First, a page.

Use a clean, sharp knife or scissors to make the cut. This will help prevent damage or infection to the plant. You can sterilize your cutting tool beforehand by dipping it in rubbing alcohol or a bleach solution.

2. Remove Lower Leaves and the Leading Bud

Once you have your cutting, it is time to prepare it for rooting. The first step is to remove the lower leaves and the leading bud. The leading bud is the first bud that will grow into a new shoot. 

It sends hormone signals to other buds on the vine, telling them to remain dormant. When removed, you eliminate the hormone signal, halting the dormancy of the other buds. This encourages them to grow into new shoots, resulting in a fuller, bushier plant.

Removing the lower leaves also helps to prevent the plant from rotting. When these leaves are in contact with water, they can quickly develop mold or mildew, which can spread to the rest of the plant and cause it to rot. It also exposes the section with nodes that will sit in the water. New roots will grow from these nodes, so it is essential to keep them submerged.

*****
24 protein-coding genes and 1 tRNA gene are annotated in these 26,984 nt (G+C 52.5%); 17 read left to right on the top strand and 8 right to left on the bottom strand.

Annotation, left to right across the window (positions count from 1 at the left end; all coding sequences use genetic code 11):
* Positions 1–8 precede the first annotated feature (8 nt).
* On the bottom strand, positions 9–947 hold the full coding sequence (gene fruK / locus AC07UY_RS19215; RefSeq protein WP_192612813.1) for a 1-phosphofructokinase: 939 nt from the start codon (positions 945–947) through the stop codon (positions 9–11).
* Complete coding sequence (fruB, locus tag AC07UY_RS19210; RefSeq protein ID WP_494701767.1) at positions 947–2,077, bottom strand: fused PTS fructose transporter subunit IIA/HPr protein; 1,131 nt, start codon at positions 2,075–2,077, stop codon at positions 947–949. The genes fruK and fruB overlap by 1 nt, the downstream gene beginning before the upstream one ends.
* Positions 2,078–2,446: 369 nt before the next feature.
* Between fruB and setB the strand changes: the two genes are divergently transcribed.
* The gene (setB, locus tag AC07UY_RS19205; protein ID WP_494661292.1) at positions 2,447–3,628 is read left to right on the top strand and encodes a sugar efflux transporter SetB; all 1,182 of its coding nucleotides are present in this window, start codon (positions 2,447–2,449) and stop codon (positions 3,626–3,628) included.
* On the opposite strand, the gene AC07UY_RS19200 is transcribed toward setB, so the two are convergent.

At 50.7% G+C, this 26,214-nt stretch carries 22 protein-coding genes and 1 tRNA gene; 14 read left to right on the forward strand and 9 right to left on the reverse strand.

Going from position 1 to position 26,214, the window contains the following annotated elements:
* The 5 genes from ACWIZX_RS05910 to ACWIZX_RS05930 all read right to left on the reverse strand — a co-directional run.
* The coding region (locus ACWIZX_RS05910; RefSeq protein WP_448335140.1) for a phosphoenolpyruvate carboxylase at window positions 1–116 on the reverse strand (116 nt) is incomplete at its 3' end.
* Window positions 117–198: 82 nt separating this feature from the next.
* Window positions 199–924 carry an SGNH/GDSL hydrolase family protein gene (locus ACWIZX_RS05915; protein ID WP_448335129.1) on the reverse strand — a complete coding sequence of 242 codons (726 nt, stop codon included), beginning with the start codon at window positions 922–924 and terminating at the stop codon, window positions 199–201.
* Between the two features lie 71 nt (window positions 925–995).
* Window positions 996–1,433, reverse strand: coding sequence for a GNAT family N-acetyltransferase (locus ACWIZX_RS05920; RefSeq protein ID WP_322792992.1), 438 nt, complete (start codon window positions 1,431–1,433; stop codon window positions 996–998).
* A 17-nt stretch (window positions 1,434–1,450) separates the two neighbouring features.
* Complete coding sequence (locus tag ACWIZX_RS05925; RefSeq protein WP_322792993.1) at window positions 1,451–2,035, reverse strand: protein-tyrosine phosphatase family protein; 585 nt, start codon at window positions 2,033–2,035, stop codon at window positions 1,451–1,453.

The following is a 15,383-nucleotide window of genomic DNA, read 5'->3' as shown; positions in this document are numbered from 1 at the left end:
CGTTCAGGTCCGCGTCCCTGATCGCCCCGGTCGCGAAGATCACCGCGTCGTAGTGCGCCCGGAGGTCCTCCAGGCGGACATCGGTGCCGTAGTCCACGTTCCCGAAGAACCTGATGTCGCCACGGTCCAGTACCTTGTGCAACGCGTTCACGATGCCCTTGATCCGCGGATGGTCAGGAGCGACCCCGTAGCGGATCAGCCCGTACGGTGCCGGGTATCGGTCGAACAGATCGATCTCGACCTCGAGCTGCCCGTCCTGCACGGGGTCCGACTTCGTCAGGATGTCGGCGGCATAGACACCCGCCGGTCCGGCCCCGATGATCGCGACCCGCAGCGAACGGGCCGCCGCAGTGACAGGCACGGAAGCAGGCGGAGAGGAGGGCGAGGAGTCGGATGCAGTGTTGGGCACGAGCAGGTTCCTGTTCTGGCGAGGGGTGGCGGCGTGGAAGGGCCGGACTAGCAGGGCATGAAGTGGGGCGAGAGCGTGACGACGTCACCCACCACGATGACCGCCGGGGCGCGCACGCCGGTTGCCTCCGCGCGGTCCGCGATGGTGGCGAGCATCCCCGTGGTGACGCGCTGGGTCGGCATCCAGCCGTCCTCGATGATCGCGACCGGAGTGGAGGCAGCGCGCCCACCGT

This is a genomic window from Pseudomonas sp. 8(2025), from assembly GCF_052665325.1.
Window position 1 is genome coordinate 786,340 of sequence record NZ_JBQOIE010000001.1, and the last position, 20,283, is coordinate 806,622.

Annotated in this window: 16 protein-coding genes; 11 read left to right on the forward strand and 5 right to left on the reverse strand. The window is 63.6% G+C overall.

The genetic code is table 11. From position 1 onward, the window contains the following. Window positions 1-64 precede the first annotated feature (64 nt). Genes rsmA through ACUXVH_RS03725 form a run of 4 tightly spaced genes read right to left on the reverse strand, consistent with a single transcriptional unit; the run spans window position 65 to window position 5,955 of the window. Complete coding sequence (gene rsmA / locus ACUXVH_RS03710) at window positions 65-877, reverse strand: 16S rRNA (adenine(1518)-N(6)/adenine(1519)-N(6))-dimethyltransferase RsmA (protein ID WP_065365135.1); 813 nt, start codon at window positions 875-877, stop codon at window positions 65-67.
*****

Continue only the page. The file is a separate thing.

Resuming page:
To remove the lower leaves and the leading bud, simply pinch them off with your fingers. If the leaves are particularly large or tough, you can cut them off with a sharp knife or scissors. Ensure you sterilize your cutting tool before and after use to prevent the spread of disease.

3. Place the Cutting in a Glass of Fresh, Warm Water

With the cutting prepared, it is time to start the rooting process. Fill a glass jar with fresh water and place the sweet potato cutting in it. Plant roots hate the freezing temperatures of cold water so make sure the water is warm, but not hot.

It is important to use fresh, clean water as opposed to reused or stagnant water. Stale water can contain bacteria or other contaminants that can harm your cutting.

Place the glass of water in a spot that receives indirect sunlight. Too much direct sunlight can overheat the water and damage the cutting. A good place to put it is on a windowsill or in a spot where it will receive indirect sunlight from a nearby lamp.